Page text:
Dacryocystitis in Rabbits

pet rabbitDacryocystitis refers to infection and inflammation of the tear duct. It is a common problem in the rabbit and is often a primary reason for presentation to the veterinary hospital.

Although the main signs are caused by a bacterial infection there are usually much deeper underlying causes.

Diagnosis

Clinical signs are often enough – a white purulent discharge from eyes and/or nose. This often sticks to the fur causing hair loss and may cause skin ulceration in these areas. The condition may be uni- or bi-lateral. If in doubt, pressing the skin just under the eye results in pus being squeezed up the lachrymal duct and onto the eye surface. The opening to the lachrymal duct is generally large (though may become constricted in chronic cases) and is found in the lower eyelid, just superficial to the third eyelid.

Underlying Causes

Although rare underlying causes include such problems as foreign bodies, the vast majority of cases result from dental disease.

The lachrymal duct is very tortuous in the rabbit (this combined with the solid nature of rabbit pus explains the frequent blockages of this duct) and runs over both premolar and incisor roots.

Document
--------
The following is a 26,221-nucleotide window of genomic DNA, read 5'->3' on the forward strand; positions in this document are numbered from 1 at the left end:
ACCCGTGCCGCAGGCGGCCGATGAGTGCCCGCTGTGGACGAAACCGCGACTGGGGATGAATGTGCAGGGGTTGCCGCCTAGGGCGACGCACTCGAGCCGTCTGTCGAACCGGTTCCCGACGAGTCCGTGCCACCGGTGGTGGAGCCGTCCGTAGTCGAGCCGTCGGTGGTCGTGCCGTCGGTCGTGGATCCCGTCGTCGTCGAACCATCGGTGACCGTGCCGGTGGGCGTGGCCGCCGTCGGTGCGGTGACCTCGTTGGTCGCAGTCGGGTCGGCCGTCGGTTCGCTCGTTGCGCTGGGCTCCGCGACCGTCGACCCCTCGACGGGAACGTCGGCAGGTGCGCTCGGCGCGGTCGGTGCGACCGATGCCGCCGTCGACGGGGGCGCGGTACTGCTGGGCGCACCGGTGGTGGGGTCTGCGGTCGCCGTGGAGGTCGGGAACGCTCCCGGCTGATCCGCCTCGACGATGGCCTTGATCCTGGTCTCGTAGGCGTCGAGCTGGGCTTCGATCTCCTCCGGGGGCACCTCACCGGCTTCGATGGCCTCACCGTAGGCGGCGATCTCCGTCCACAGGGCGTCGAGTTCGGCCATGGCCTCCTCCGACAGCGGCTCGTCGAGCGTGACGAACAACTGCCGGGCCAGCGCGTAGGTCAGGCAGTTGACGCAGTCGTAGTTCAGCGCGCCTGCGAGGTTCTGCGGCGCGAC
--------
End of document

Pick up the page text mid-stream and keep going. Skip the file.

Dental disease resulting in tooth root infection and osteomyelitis of the surrounding bone will, therefore, frequently involve the tear duct.

Investigation

Given the major underlying causes it is essential that all cases receive a full dental investigation including radiography of the skull.

"Given the major underlying causes it is essential that all cases receive a full dental investigation including radiography of the skull."

In some cases contrast media can be placed into the tear duct allowing the site of blockage to be determined.

Treatment

If possible underlying dental problems should be corrected. If the incisor roots are the cause then these teeth may be removed.

With the frequent finding of osteomyelitis it is important that medium- to long-term systemic antibiosis and analgesia (non-steroidal anti-inflammatory drugs are often effective) are instigated.

Unlike many rabbit abscesses tear duct infections do lend themselves to regular flushing. Cannulae may be inserted into the opening of the tear duct and anti-microbial solutions may be instilled into the duct. Dilute pus may be seen exiting the nose. In some cases the duct may be so blocked that the solution will not flush through. Repeated flushing may be successful especially after use of systemic drugs. Instillation of proteolytic enzymes may also assist in breaking down solid pus.

Antibiotic-containing eye and skin creams/gel may also be used to reduce peri-ocular irritation.

Therapy is likely to be prolonged and recurrences of dacryocystitis are common owing to the nature of the underlying dental disease.

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